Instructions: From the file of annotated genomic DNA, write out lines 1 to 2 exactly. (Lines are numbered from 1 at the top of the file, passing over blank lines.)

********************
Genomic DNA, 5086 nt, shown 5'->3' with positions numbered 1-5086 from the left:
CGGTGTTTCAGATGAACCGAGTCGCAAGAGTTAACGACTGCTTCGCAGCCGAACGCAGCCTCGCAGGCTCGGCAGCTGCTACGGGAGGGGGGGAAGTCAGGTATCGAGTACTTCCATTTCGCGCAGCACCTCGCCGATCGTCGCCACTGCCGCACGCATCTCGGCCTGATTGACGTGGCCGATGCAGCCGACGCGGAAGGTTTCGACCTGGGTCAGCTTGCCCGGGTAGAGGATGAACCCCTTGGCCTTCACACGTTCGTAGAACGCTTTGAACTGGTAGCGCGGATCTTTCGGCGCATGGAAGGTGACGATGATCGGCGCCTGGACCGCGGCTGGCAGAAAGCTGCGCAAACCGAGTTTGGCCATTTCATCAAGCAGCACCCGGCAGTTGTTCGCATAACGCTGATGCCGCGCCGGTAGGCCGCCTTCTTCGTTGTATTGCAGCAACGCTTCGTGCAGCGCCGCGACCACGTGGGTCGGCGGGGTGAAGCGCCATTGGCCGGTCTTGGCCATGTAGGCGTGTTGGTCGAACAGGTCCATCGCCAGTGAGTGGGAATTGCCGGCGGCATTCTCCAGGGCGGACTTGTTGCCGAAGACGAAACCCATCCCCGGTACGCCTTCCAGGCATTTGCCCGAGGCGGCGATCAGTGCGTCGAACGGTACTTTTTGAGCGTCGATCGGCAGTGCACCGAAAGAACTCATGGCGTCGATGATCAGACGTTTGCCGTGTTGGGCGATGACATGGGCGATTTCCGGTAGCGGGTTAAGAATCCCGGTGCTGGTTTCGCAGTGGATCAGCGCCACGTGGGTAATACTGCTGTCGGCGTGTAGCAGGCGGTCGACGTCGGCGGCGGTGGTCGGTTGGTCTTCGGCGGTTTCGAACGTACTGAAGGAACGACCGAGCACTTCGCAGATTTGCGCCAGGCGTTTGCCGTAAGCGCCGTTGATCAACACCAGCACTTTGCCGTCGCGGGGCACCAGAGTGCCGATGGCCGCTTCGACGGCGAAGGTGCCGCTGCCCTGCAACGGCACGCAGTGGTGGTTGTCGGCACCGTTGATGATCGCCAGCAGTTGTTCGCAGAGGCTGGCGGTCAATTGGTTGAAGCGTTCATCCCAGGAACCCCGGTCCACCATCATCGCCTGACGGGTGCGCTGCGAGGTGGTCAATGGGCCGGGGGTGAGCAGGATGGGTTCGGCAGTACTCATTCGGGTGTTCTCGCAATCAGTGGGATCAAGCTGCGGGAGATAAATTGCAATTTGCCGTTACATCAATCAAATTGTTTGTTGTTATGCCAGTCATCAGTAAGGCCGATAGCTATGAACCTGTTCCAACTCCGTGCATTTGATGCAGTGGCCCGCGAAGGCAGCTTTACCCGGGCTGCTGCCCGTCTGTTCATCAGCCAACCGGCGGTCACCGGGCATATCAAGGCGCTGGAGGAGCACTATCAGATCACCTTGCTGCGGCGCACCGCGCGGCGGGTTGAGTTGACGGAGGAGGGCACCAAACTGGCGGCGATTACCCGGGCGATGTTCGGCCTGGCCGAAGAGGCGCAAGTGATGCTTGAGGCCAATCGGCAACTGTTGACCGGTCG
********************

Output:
Genomic DNA, 5086 nt, shown 5'->3' with positions numbered 1-5086 from the left:
CGGTGTTTCAGATGAACCGAGTCGCAAGAGTTAACGACTGCTTCGCAGCCGAACGCAGCCTCGCAGGCTCGGCAGCTGCTACGGGAGGGGGGGAAGTCAGGTATCGAGTACTTCCATTTCGCGCAGCACCTCGCCGATCGTCGCCACTGCCGCACGCATCTCGGCCTGATTGACGTGGCCGATGCAGCCGACGCGGAAGGTTTCGACCTGGGTCAGCTTGCCCGGGTAGAGGATGAACCCCTTGGCCTTCACACGTTCGTAGAACGCTTTGAACTGGTAGCGCGGATCTTTCGGCGCATGGAAGGTGACGATGATCGGCGCCTGGACCGCGGCTGGCAGAAAGCTGCGCAAACCGAGTTTGGCCATTTCATCAAGCAGCACCCGGCAGTTGTTCGCATAACGCTGATGCCGCGCCGGTAGGCCGCCTTCTTCGTTGTATTGCAGCAACGCTTCGTGCAGCGCCGCGACCACGTGGGTCGGCGGGGTGAAGCGCCATTGGCCGGTCTTGGCCATGTAGGCGTGTTGGTCGAACAGGTCCATCGCCAGTGAGTGGGAATTGCCGGCGGCATTCTCCAGGGCGGACTTGTTGCCGAAGACGAAACCCATCCCCGGTACGCCTTCCAGGCATTTGCCCGAGGCGGCGATCAGTGCGTCGAACGGTACTTTTTGAGCGTCGATCGGCAGTGCACCGAAAGAACTCATGGCGTCGATGATCAGACGTTTGCCGTGTTGGGCGATGACATGGGCGATTTCCGGTAGCGGGTTAAGAATCCCGGTGCTGGTTTCGCAGTGGATCAGCGCCACGTGGGTAATACTGCTGTCGGCGTGTAGCAGGCGGTCGACGTCGGCGGCGGTGGTCGGTTGGTCTTCGGCGGTTTCGAACGTACTGAAGGAACGACCGAGCACTTCGCAGATTTGCGCCAGGCGTTTGCCGTAAGCGCCGTTGATCAACACCAGCACTTTGCCGTCGCGGGGCACCAGAGTGCCGATGGCCGCTTCGACGGCGAAGGTGCCGCTGCCCTGCAACGGCACGCAGTGGTGGTTGTCGGCACCGTTGATGATCGCCAGCAGTTGTTCGCAGAGGCTGGCGGTCAATTGGTTGAAGCGTTCATCCCAGGAACCCCGGTCCACCATCATCGCCTGACGGGTGCGCTGCGAGGTGGTCAATGGGCCGGGGGTGAGCAGGATGGGTTCGGCAGTACTCATTCGGGTGTTCTCGCAATCAGTGGGATCAAGCTGCGGGAGATAAATTGCAATTTGCCGTTACATCAATCAAATTGTTTGTTGTTATGCCAGTCATCAGTAAGGCCGATAGCTATGAACCTGTTCCAACTCCGTGCATTTGATGCAGTGGCCCGCGAAGGCAGCTTTACCCGGGCTGCTGCCCGTCTGTTCATCAGCCAACCGGCGGTCACCGGGCATATCAAGGCGCTGGAGGAGCACTATCAGATCACCTTGCTGCGGCGCACCGCGCGGCGGGTTGAGTTGACGGAGGAGGGCACCAAACTGGCGGCGATTACCCGGGCGATGTTCGGCCTGGCCGAAGAGGCGCAAGTGATGCTTGAGGCCAATCGGCAACTGTTGACCGGTCG